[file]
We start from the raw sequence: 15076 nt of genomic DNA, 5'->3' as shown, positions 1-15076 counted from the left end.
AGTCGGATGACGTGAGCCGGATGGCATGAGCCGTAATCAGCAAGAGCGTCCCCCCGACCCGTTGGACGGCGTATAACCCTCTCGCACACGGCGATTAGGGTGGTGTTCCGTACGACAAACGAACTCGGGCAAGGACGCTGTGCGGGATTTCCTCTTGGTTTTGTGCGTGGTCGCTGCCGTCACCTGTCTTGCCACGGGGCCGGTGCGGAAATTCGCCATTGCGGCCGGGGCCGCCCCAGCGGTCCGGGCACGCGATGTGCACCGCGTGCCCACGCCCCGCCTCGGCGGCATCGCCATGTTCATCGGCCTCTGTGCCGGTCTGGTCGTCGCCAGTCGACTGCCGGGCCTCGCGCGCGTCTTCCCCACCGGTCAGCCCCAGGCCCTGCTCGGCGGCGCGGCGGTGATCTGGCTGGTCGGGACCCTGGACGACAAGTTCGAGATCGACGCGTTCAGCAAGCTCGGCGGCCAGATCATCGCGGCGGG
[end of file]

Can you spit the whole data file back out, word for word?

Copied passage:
We start from the raw sequence: 15076 nt of genomic DNA, 5'->3' as shown, positions 1-15076 counted from the left end.
AGTCGGATGACGTGAGCCGGATGGCATGAGCCGTAATCAGCAAGAGCGTCCCCCCGACCCGTTGGACGGCGTATAACCCTCTCGCACACGGCGATTAGGGTGGTGTTCCGTACGACAAACGAACTCGGGCAAGGACGCTGTGCGGGATTTCCTCTTGGTTTTGTGCGTGGTCGCTGCCGTCACCTGTCTTGCCACGGGGCCGGTGCGGAAATTCGCCATTGCGGCCGGGGCCGCCCCAGCGGTCCGGGCACGCGATGTGCACCGCGTGCCCACGCCCCGCCTCGGCGGCATCGCCATGTTCATCGGCCTCTGTGCCGGTCTGGTCGTCGCCAGTCGACTGCCGGGCCTCGCGCGCGTCTTCCCCACCGGTCAGCCCCAGGCCCTGCTCGGCGGCGCGGCGGTGATCTGGCTGGTCGGGACCCTGGACGACAAGTTCGAGATCGACGCGTTCAGCAAGCTCGGCGGCCAGATCATCGCGGCGGG